"Aphrodite emerged from the sea and came ashore and at her feet all manner of plants sprang forth" John Deacon (13thC AD)

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John J

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Re: Thunbergia
« Reply #8 on: May 11, 2019, 10:34:42 AM »
My wife has acquired the climber pictured below. We are pretty sure it is a red-flowered variety of Thunbergia alata, the 'Black-eyed Susan'.
Cyprus Branch Head. Gardens in a field 40 m above sea level with reasonably fertile clay soil.
"Aphrodite emerged from the sea and came ashore and at her feet all manner of plants sprang forth" John Deacon (13thC AD)

Umbrian

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Re: Thunbergia
« Reply #9 on: May 12, 2019, 07:38:58 AM »
That is a beautiful colour and should give you pleasure all summer if it flowers as profusely as the orange variety.
MGS member living and gardening in Umbria, Italy for past 19 years. Recently moved from my original house and now planning and planting a new small garden.

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Alisdair

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Re: Thunbergia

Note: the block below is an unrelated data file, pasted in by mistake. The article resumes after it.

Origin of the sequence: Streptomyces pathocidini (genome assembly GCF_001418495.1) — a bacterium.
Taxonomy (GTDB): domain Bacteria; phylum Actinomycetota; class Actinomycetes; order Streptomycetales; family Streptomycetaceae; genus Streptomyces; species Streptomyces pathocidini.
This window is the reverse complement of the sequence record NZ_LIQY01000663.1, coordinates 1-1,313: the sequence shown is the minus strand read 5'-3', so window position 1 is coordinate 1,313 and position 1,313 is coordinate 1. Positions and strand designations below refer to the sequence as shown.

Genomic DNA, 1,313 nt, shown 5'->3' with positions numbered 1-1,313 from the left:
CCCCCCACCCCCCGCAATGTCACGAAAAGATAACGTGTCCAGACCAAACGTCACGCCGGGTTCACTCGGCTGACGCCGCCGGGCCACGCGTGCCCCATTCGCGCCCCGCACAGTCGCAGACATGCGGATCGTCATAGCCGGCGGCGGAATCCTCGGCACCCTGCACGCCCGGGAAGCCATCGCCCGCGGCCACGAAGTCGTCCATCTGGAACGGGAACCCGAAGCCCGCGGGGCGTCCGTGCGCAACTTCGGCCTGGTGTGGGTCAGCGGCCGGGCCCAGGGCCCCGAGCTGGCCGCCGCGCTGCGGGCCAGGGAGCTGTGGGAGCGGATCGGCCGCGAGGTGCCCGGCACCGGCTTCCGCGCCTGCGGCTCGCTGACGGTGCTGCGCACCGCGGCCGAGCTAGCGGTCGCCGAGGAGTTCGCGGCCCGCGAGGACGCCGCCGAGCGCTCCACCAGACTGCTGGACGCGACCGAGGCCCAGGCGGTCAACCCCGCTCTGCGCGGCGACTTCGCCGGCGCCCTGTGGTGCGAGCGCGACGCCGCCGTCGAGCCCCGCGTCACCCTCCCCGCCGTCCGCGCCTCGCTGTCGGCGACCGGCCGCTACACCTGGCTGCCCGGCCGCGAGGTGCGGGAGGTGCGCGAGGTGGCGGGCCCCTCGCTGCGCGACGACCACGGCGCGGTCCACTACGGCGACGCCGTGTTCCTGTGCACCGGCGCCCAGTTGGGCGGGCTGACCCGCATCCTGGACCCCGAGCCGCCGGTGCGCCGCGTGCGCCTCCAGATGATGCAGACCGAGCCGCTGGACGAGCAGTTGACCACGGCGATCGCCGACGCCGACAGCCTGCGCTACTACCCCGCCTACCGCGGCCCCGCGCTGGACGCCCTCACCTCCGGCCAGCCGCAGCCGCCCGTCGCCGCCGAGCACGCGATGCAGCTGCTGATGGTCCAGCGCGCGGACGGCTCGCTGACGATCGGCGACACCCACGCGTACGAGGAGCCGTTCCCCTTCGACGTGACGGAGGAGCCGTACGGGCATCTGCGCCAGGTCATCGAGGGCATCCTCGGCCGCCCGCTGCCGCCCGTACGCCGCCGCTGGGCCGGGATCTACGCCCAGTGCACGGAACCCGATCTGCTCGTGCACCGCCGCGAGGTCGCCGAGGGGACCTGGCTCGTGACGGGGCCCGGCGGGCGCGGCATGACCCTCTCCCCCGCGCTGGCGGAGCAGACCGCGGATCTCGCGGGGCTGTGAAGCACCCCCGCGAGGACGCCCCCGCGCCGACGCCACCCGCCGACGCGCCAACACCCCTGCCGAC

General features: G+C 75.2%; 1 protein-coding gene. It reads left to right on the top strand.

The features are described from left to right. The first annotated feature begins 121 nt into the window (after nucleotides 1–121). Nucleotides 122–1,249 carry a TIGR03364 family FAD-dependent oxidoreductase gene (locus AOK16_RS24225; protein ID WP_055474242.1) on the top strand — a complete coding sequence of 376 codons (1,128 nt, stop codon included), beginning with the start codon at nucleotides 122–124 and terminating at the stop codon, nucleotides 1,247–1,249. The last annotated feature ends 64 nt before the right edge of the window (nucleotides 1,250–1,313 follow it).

« Reply #10 on: May 12, 2019, 09:32:35 AM »
Wonderful colour John - looks like 'Arizona Dark Red'
Alisdair Aird
Gardens in SE England (Sussex); also coastal Southern Greece, and (in a very small way) South West France; MGS member (and former president); vice chairman RHS Lily Group, past chairman Cyclamen Society

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John J

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Re: Thunbergia
« Reply #11 on: May 12, 2019, 05:07:28 PM »
Having looked on the Internet I suspected it was something like that, Alisdair, but it's good to get a second opinion, thanks.
Cyprus Branch Head. Gardens in a field 40 m above sea level with reasonably fertile clay soil.
"Aphrodite emerged from the sea and came ashore and at her feet all manner of plants sprang forth" John Deacon (13thC AD)